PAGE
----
Price Check Movie Review
Parker Posey plays a spirited executive and Eric Mabius her right hand man in Price Check, an engaging but emotionally stunted drama that unfortunately never really goes anywhere. Even as I begin this review I have no idea where it will take me, for the movie itself is, ultimately, aimless.
Mabius is Pete Cozy, who works in the pricing department at a struggling supermarket chain. Despite being in debt, he has a happy life with his pretty wife (Annie Parisse) and young son. That all changes when his department gets taken over by Susan Felders (Posey), an ambitious, fast-paced woman who pushes the department beyond its limits. And who takes a more-than-professional liking to Pete.
Price Check is mildly entertaining and thrives off the performances by and oddly satisfying chemistry between Mabius and Posey. Posey's play as a domineering, semi-motivating executive never feels entirely realistic, but then again Susan is, in some ways, meant to be larger than life. Susan is at once inspiring yet unlikable, emotionally raw but simultaneously inaccessible. In the end, Posey does a terrific job, even though it isn't a performance that will win her awards.
Mabius also does a good job playing the straight guy who gets sucked down the rabbit hole that is Susan Felders. Pete's quiet, reserved and rationale mannerisms contrast nicely against his counterpart, and Mabius embodies Pete's qualities well. He is the protagonist we can all relate to, even when he does extremely stupid things.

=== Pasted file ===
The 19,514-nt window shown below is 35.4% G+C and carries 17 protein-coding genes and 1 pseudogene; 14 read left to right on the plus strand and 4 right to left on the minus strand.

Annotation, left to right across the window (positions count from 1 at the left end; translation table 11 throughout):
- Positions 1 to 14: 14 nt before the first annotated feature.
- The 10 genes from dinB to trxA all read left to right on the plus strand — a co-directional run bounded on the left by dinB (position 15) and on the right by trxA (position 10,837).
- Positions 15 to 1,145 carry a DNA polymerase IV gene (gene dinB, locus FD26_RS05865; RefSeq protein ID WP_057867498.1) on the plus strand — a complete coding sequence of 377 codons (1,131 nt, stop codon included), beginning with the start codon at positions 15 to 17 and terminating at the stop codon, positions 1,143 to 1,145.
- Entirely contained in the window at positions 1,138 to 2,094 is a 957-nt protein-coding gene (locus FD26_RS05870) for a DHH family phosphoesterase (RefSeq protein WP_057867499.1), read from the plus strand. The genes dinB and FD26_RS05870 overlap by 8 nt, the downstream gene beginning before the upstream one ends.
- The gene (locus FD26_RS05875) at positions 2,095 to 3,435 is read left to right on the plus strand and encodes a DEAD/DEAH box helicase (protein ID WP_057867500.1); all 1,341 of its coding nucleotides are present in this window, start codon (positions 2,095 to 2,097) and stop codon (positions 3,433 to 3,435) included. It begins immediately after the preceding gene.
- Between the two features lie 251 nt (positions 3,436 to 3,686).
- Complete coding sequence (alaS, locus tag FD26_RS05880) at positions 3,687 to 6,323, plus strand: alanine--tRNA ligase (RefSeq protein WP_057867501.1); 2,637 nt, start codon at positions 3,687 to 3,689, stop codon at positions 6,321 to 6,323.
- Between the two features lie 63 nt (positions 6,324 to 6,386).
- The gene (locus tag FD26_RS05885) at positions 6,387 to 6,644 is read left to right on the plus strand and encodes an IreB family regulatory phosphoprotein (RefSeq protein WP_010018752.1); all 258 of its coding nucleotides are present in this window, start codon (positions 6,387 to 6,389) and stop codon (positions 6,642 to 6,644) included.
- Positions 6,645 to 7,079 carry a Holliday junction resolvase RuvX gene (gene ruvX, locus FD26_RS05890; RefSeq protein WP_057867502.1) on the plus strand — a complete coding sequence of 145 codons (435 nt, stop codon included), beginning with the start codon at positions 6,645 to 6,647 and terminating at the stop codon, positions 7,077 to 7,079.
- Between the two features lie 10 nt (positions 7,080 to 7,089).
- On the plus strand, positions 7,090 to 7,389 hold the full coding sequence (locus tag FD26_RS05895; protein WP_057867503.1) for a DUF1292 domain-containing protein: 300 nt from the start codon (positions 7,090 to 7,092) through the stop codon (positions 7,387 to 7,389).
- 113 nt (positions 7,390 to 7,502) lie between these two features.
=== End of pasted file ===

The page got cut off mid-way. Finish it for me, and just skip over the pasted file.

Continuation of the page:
The movie, written and directed by Michael Walker, moves at a steady pace and keeps things interesting. Walker never establishes up front what the movie is going to be - is it going to be Office Space, Boiler Room or something else entirely? The lack of a defined genre, and Walker's unwillingness to declare whether Price Check is going to be funny, serious, romantic or what, actually works in the movie's favor; you're never sure what direction it is going to go, and unpredictability is a rare treat these days.
Unfortunately, Price Check concludes with the most neutered and uninteresting ending Walker could have possibly written. The last five to ten minutes are so anticlimactic, so uninteresting, so bland and wrap-everything-in-a-nice-tidy-bow-so-everyone-can-live-happily-ever-after-nauseating that they literally ruin all the good stuff that came before them.
Price Check is a good movie, until it isn't. It has a fun streak, a serious one, a sexy angle and family elements, but when all is said and done, Walker takes the movie nowhere.
Review by Erik Samdahl unless otherwise indicated.